Why you should talk about uterus problems

Whilst we’re quick to tell people if we suffer from a cold, sprained ankle and many other medical conditions, when it comes to problems related to our intimate health we tend to clam up and keep quiet. This is understandable as it can be embarrassing to discuss issues such as uterus problems, pelvic pain, urine leaks and prolapse. However, we could be doing more harm than good by failing to talk about these crucial issues.

You’re not alone

Whilst you may not wish to tell the world and his dog about your prolapse, confiding in trusted friends can help you to get the worry off your chest and help them to understand when you don’t seem like yourself. You may also find that they themselves are suffering from similar symptoms or have had the same problem in the past. It can be useful to know you’re not alone and to share advice on getting better. Furthermore, your experience may motivate others to get medical help for uterus problems which they have previously been avoiding.

Opening up is the first step to treatment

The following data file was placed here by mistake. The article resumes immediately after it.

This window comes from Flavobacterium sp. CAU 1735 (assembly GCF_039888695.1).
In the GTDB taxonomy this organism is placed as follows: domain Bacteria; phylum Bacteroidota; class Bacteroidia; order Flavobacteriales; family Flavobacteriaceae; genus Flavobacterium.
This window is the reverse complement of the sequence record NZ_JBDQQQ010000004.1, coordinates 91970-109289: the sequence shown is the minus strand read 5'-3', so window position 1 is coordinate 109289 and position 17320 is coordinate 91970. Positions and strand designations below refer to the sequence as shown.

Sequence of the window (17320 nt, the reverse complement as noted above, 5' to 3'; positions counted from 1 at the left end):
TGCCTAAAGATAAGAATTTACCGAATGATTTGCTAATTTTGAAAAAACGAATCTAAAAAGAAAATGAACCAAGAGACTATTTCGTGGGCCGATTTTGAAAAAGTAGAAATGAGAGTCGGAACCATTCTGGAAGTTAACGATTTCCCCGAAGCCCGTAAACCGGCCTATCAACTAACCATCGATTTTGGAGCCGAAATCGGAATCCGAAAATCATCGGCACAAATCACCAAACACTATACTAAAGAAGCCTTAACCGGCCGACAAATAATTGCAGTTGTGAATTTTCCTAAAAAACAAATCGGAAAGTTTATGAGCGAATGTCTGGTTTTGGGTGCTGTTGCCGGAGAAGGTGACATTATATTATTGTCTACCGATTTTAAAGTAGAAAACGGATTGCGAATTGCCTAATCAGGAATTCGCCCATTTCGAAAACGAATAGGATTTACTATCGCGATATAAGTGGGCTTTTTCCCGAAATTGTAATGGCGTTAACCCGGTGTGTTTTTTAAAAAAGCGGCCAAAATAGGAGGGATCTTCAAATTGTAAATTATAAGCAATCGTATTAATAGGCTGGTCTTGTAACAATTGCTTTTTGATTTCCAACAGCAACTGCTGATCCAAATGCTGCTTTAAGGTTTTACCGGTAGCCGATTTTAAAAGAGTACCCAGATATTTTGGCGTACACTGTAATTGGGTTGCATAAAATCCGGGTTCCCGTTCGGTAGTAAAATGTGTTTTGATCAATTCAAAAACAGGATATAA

If you suffer from any symptoms of prolapse it is essential that you see a doctor as soon as possible in order to get the medical treatment or prolapse repair surgery you need to continue with a pain-free life. It can be daunting telling your GP about intimate issues, but the sooner you do, the sooner it can be fixed.

Confide in your partner

Uterus pain and prolapse can make intimacy and sex painful for you, and this may come between you and your partner. Chatting to your partner about how you’re feeling and about your medical condition will help them to understand the reasons why you may have been avoiding intimacy and ensure that you remain emotionally close during the times where you need to stay strong, during your prolapse repair surgery and recovery.

Although intimate health, incontinence and prolapse are somewhat ‘taboo’ issues, they shouldn’t be since they are so crucial to our health. The more we talk about them, the easier it is for women everywhere to have the confidence to get help.